The 1987 stock market crash raised concerns for the dangers associated with mounting U.S. “twin deficits.” Fiscal and trade deficits were reflective of poor economic management. Credit excesses – certainly including excessive government borrowings – were stimulating demand that was reflected in expanding U.S. trade and Current Account Deficits. Concerns dissipated with the revival of the bull market. These days we’re confronting the consequences of 30-plus years of mismanagement.
Japan was the early major recipient of U.S. Bubble excess (throughout the eighties). The world today would be a much different place if the policy onus had fallen upon the Fed and congress to rein in U.S. borrowing excesses. Instead, enormous pressure was placed on Japan (and, later, others) to ameliorate trade surpluses with the U.S. by stimulating domestic demand. Such stimulus measures were instrumental in (repeatedly) stoking already powerful Bubbles to precarious extremes.
Fiscal and Current Account Deficits exploded in the early-nineties post-Bubble period. And as the nineties reflation gathered momentum, the boom in Wall Street and GSE finance pushed the Current Account to previously unimaginable extremes. Then, as the decade progressed, the associated global boom in dollar-based finance proved ever more destabilizing. Always ignoring root causes, each new crisis provided an excuse to further stimulate/inflate.
The fundamentally unsound dollar proved pivotal for European monetary integration, as the strong euro currency coupled with global liquidity abundance ensured runaway Bubble excesses throughout Europe’s periphery. If the U.S. could run perpetual Current Account Deficits, why not Greece, Italy, Spain and Portugal? Having ignored problematic financial and economic imbalances for years, when European troubles erupted everyone turned immediately to pressure the big surplus economy (Germany) to further stimulate their Bubble economy.
Economists traditionally viewed persistent Current Account Deficits as problematic. But as New Paradigm and New Era thinking took hold throughout the nineties, all types of justification and rationalization turned conventional analysis on its head. The U.S. was the world’s lone superpower, leading the world into a golden age of new technologies and free-market Capitalism. The Greenspan Fed believed a paradigm shift of enhanced productivity boosted the economy’s “speed limit”. Financial conditions turned perpetually loose. And if the Bubble burst, just call upon some fanatical academic willing to evoke “helicopter money”.
With U.S. officials turning their backs on financial excesses, Bubble Dynamics and unrelenting Current Account Deficits, I expected the world to lose its appetite for U.S. financial claims. After all, how long should the world be expected to trade real goods and services for endless U.S. IOUs?
As it turned out, rather than acting to discipline the profligate U.S. Credit system, the world acquiesced to Bubble Dynamics. No one was willing to be left behind. Along the way it was learned that large reserves of U.S. financial assets were integral to booming financial inflows and attendant domestic investment and growth. The U.S. has now run persistently large Current Account Deficits for going on 25 years.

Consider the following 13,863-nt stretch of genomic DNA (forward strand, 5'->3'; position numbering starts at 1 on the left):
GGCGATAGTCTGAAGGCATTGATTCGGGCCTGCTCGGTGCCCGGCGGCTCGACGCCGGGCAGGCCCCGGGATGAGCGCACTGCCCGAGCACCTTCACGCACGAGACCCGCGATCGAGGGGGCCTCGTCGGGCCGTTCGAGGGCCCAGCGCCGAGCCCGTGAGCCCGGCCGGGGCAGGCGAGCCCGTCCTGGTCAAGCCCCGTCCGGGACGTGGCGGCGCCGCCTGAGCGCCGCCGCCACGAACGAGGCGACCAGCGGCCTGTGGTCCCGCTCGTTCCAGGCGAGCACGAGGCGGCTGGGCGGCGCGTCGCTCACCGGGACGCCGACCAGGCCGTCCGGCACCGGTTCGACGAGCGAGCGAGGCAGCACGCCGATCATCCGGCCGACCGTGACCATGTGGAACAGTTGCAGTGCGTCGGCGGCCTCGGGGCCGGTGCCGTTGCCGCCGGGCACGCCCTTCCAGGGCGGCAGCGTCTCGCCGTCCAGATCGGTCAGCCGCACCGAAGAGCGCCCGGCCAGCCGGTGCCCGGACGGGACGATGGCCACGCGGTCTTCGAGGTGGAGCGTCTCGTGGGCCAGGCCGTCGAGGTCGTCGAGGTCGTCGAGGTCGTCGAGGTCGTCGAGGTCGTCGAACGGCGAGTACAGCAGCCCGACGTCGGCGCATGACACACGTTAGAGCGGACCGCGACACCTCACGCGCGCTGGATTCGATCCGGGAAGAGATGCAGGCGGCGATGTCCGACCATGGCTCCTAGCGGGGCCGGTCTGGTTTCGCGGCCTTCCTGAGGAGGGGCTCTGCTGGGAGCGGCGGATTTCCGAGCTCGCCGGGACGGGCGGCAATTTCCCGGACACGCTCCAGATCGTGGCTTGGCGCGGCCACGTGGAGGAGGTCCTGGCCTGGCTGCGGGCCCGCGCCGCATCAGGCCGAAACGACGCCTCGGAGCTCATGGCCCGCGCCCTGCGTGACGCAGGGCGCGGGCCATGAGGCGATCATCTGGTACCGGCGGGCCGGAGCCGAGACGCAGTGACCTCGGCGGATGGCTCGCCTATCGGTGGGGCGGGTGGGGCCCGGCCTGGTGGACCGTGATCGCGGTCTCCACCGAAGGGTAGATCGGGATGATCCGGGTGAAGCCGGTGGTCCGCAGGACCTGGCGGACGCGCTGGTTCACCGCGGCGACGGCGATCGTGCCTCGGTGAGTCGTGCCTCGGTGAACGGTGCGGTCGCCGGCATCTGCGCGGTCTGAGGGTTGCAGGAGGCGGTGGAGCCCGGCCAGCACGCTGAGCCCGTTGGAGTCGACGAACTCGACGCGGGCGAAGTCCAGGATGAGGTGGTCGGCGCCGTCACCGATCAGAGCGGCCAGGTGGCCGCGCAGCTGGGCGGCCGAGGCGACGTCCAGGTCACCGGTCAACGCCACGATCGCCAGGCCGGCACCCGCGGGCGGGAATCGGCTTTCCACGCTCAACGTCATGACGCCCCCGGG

Seemingly the entire globe is now trapped in a regime of unprecedented monetary and fiscal stimulus required to levitate a world with unmatched debt and economic imbalances. History has seen nothing comparable. And I would strongly argue that the consequences of Bubbles become much more problematic over time. The longer excesses persist the deeper the structural impairment.
Not many months ago bullish Wall Street strategists and pundits were celebrating the backdrop. It appeared to many that global central bankers had mastered the perpetual “money” machine. Markets could only go higher. Yet one would have to be delusional not to recognize the darkening clouds overtaking the world and U.S. Look no further than global terrorist attacks, geopolitical tension and the sour U.S. political discourse as confirmation that All is Not Well.
Over the years, I’ve been accused of being a left-wing liberal as well as a right-wing conservative. I’m pretty determined to keep politics out of the CBB. Yet it’s fundamental to my analysis that years of monetary and fiscal mismanagement are elemental to today’s darkening social mood. The “establishment” is despised. Washington policymakers and Wall Street are held in complete contempt. And, importantly, Capitalism is under attack. Globalization is now viewed with deep suspicion. The establishment is shocked that trade deals are these days seen as disadvantageous to U.S. workers. Integration and cooperation has become a game for suckers.
Instead of the world turning against the ever inflating quantities of U.S. financial claims circulating around the globe, it’s the American working class that has become increasingly fed up with the structure of the economic system. Trading new financial claims for inexpensive imports worked almost miraculously. For longer than I ever imagined, unfettered global finance spurred a historic capital investment boom – in China, Asia and EM. But this Bubble has burst globally, while the U.S. economy is left with much of its industrial base gutted and workers suffering stagnant wages. Most now refuse to view the future through rose-colored glasses.